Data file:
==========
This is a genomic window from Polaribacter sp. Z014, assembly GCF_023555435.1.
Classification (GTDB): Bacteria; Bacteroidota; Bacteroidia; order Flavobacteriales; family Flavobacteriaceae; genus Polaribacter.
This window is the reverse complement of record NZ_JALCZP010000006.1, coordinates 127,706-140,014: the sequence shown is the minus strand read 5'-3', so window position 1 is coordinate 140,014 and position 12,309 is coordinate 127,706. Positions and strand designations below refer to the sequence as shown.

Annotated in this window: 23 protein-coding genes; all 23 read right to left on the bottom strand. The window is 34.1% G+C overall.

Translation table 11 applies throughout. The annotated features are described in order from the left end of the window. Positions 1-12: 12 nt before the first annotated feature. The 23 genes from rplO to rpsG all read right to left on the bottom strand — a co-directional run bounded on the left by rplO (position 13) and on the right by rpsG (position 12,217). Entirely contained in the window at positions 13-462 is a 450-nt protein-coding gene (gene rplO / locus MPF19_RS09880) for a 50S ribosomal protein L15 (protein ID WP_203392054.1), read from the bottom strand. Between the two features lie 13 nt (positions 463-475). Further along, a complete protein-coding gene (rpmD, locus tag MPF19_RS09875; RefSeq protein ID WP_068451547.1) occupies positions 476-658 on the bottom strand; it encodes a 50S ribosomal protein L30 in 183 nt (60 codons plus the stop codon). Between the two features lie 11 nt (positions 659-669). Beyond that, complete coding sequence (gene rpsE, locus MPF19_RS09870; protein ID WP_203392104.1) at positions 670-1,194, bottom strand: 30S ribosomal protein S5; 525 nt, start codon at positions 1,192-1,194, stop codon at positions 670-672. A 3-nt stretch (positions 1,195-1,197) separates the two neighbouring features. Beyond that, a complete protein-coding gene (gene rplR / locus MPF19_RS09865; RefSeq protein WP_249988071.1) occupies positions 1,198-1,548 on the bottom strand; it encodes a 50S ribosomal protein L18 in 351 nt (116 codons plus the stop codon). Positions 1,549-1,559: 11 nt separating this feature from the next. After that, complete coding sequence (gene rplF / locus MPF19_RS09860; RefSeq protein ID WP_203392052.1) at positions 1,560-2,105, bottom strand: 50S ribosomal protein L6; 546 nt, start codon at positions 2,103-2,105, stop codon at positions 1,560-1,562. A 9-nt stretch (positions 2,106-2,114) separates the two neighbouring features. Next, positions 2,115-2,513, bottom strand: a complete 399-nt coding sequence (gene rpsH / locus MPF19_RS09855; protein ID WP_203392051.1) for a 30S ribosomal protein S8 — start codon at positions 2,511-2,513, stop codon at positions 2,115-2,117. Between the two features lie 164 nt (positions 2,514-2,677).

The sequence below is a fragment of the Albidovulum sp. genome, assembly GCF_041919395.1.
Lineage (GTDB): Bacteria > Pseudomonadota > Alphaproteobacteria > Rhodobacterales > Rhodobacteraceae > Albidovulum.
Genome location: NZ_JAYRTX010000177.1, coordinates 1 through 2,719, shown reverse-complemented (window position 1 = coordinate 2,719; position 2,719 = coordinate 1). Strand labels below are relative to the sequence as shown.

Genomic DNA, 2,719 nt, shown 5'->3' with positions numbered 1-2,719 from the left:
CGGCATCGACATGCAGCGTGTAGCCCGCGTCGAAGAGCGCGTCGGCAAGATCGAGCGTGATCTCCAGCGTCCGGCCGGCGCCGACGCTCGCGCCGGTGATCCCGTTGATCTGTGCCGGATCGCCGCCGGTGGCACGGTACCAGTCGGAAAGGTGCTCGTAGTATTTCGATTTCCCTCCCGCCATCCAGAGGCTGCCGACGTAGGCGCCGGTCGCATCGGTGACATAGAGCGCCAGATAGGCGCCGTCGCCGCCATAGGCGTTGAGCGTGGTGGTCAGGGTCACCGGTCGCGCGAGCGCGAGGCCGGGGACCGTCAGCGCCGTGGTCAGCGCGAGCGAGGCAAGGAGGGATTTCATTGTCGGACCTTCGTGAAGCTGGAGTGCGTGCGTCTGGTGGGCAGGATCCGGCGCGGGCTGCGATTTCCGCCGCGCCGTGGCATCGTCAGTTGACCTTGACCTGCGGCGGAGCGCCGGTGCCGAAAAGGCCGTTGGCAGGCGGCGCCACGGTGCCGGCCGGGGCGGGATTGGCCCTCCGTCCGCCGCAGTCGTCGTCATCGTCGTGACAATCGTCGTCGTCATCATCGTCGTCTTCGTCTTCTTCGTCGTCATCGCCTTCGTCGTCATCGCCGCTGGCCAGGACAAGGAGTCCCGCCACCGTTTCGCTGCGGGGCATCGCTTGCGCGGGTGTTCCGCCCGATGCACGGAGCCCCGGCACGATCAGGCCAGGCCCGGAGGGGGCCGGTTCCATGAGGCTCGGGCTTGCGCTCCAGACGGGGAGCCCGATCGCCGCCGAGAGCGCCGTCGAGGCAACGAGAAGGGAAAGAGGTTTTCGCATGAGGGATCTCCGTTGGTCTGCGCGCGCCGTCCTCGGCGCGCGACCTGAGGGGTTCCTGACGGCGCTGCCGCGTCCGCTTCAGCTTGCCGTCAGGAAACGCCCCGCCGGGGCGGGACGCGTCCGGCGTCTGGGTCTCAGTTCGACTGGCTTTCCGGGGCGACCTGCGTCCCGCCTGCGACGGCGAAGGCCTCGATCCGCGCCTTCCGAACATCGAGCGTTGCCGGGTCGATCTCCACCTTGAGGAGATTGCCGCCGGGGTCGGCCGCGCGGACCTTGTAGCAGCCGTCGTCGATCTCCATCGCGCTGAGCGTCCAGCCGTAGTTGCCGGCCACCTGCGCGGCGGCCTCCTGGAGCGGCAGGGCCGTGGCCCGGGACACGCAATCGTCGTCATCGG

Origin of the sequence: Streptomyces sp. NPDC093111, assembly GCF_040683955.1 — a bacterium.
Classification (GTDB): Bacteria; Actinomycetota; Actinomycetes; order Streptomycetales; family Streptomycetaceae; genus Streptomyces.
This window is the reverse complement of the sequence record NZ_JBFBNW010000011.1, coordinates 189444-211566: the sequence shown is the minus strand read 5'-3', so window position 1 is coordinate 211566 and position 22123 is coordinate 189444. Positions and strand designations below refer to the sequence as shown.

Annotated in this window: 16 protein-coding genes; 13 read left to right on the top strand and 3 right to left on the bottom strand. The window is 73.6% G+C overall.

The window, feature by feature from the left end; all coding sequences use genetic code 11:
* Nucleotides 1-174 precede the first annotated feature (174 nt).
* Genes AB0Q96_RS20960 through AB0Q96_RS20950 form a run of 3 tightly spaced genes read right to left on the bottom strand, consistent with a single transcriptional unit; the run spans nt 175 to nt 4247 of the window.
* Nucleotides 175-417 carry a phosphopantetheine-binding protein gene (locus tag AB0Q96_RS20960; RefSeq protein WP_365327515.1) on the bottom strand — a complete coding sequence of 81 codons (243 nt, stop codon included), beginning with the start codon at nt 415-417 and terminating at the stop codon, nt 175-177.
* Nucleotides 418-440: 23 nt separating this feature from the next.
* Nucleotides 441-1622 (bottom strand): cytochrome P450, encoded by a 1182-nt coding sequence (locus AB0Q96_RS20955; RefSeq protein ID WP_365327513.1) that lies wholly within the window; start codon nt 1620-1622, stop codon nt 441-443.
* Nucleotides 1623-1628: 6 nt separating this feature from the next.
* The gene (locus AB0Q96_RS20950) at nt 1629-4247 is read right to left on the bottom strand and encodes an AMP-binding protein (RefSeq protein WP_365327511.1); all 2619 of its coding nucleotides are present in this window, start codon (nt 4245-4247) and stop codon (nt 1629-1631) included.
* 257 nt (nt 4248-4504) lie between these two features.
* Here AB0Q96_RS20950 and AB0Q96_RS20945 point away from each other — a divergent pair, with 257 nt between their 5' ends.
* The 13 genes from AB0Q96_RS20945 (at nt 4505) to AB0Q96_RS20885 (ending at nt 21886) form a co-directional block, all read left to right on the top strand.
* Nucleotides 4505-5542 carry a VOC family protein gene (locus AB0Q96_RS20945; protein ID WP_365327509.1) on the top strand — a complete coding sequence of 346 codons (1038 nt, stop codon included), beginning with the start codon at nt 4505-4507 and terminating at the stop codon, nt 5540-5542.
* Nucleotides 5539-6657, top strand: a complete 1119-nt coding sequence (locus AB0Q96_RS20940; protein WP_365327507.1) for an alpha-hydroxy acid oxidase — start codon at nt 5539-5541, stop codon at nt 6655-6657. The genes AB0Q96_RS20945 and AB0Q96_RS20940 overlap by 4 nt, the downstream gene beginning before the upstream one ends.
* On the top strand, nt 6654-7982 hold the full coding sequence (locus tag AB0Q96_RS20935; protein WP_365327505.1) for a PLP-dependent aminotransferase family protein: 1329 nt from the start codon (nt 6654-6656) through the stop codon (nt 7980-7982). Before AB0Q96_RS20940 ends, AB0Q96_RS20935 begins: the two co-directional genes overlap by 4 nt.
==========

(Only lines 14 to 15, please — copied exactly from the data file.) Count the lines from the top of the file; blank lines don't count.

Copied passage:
Annotated in this window: 16 protein-coding genes; 13 read left to right on the top strand and 3 right to left on the bottom strand. The window is 73.6% G+C overall.

The window, feature by feature from the left end; all coding sequences use genetic code 11: